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Legacies In Ozymandias And When I Consider How My Light Is Spent

1687 words - 7 pages

The Petrarchan sonnets “Ozymandias” by Percy Bysshe Shelley and “When I Consider How My Light Is Spent” by John Milton both consider a man’s legacy after death. However, both poems talk about a man’s legacy from very different perspective and come to their own conclusions. In “Ozymandias”, a traveler describes a broken statue of King Ozymandias (the Greek name for the Egyptian Pharaoh Ramses II) and the barren ruins surrounding the statue. Ozymandias believes that his legacy will last forever. Through the sonnet, Shelley implies that legacies are transient and even the most powerful of men fall in the face of time. “When I Consider How My Light Is Spent” is about the internal reflection of the speaker on his legacy as he worries whether or not God would approve of it. The poem comes to the conclusion that a man does not need to have an impressive legacy to be a good servant to God. They need only be willing to serve God to make him happy. Clearly these poems, while both contemplating a man’s legacy, show different ways of how a man can feel about his legacy (arrogance or anxiety). However in the end both poems conclude that a legacy, in the end, is of little importance.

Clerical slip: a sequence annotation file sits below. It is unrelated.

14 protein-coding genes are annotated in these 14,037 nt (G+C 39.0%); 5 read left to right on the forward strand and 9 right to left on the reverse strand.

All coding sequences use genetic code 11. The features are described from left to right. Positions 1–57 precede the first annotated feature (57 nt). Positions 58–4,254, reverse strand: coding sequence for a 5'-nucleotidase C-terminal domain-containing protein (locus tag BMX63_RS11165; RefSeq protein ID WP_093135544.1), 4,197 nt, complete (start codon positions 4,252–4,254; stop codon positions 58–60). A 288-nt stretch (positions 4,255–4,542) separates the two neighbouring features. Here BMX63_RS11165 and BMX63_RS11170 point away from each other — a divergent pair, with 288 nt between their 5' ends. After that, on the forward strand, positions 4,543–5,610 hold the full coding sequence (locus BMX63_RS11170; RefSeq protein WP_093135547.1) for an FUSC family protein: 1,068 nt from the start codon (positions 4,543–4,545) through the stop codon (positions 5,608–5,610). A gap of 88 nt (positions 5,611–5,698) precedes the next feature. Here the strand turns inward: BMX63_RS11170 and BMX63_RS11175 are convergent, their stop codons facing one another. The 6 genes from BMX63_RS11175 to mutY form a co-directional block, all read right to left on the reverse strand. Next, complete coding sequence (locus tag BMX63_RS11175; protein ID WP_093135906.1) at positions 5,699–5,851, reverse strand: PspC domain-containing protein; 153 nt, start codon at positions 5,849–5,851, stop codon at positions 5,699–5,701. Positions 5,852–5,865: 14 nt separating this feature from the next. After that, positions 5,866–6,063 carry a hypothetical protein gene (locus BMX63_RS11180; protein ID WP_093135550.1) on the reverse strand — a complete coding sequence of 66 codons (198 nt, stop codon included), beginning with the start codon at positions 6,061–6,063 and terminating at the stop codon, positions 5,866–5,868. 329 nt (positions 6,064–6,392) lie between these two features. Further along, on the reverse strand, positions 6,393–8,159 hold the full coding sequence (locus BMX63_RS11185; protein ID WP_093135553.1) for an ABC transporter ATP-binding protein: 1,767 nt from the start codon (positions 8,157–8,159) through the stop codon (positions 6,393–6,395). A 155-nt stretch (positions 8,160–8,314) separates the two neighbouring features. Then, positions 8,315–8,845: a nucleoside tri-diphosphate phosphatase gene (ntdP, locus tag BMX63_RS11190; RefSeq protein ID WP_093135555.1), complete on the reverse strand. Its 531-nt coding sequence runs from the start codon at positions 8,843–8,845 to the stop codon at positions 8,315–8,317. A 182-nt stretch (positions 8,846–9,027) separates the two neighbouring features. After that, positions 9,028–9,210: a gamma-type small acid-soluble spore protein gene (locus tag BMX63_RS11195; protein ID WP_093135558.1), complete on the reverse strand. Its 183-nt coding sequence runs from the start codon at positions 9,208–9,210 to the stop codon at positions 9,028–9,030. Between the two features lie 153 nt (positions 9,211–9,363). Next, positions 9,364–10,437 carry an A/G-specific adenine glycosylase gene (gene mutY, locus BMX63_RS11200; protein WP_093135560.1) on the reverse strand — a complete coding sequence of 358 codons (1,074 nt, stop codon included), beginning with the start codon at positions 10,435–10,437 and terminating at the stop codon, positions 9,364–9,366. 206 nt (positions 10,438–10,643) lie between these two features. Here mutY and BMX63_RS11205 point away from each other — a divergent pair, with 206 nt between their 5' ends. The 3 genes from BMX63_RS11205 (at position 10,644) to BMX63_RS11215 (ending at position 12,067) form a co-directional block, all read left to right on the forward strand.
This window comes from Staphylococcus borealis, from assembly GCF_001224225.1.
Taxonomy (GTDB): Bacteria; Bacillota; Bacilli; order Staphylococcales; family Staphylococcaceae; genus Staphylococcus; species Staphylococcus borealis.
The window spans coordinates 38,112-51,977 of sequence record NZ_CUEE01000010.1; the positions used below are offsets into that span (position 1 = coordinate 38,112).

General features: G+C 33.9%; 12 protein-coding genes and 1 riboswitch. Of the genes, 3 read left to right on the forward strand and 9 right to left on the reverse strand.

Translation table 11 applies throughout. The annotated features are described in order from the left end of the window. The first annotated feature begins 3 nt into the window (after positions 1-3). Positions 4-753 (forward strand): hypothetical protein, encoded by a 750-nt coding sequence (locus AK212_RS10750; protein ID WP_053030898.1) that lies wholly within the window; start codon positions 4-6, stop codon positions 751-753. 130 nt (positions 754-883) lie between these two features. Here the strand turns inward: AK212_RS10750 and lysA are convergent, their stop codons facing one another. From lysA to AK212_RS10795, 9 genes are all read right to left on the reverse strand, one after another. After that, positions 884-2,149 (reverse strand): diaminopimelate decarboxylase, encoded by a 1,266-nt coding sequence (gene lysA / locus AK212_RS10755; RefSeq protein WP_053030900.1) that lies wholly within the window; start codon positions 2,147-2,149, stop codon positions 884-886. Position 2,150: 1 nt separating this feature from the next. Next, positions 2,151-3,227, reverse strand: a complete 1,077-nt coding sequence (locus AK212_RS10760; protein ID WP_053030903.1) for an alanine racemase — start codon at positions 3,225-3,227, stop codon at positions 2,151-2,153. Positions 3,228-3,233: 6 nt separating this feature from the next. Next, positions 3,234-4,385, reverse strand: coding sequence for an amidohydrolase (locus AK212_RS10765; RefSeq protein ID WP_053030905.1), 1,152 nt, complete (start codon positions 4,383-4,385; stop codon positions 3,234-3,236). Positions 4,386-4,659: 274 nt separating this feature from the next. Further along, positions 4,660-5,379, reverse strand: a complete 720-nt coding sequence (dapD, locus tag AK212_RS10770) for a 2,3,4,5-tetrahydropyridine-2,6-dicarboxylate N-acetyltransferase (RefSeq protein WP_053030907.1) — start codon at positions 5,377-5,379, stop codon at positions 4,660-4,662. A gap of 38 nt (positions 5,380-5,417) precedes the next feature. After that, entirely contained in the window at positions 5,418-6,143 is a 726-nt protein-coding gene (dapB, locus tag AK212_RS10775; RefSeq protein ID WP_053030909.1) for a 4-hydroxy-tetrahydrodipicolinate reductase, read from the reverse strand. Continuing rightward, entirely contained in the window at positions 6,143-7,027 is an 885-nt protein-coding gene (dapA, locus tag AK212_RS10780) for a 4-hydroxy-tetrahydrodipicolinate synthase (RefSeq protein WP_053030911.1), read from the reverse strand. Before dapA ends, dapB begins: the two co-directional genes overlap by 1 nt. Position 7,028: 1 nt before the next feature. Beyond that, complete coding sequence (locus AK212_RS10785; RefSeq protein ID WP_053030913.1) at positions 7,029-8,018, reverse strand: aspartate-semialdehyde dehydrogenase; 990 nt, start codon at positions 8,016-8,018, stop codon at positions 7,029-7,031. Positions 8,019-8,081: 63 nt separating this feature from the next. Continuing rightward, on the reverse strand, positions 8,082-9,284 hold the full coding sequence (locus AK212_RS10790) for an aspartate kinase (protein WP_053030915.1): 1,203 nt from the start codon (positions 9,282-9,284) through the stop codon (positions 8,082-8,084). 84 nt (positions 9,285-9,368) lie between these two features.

Both poems show two different ways that someone can think about their legacy. In Shelley’s “Ozymandias”, Ozymandias is arrogant about his legacy assuming that, not only will it last forever, but that it will strike awe into future onlookers. This impression is mainly given by the quotation marks around the inscription on the statue as it implies that these are the words of the Pharaoh. By calling himself the “king of kings” (Shelley, 10) you get a sense of his enormous pride because being the king of kings is as high as you can go on the social hierarchy scale. His lack of modesty is highlighted by the fact that Ozymandias gives himself the title of king of kings which is not something a humble person would do. Ozymandias then continues to say that the “Mighty” (Shelley, 11) should “despair” (Shelley, 11) because compared to him, they are of no significance. It is clear from this inscription that Ozymandias believes that his legacy will last long after he is gone.
This is greatly contrasted by the speaker in Milton’s “When I Consider How My Light Is Spent”. It is first important to mention that the author of this poem, John Milton, suffered from glaucoma and eventually went blind. Due to this information, it can be implied that Milton’s gradual loss of sight was a source of inspiration for this sonnet and that Milton is the speaker of the poem. Therefore the word “light” (Milton, 1) can metaphorically take on multiple meanings such as his talent (as it is the light that he brings to the world) or his vision (as one goes blind the world becomes increasingly darker and the ability to see light decreases). Milton losing his vision would be an impediment to his talent (which is his writing) so when he worries that he has spent his “light” (Milton, 1) unwisely it essentially means...

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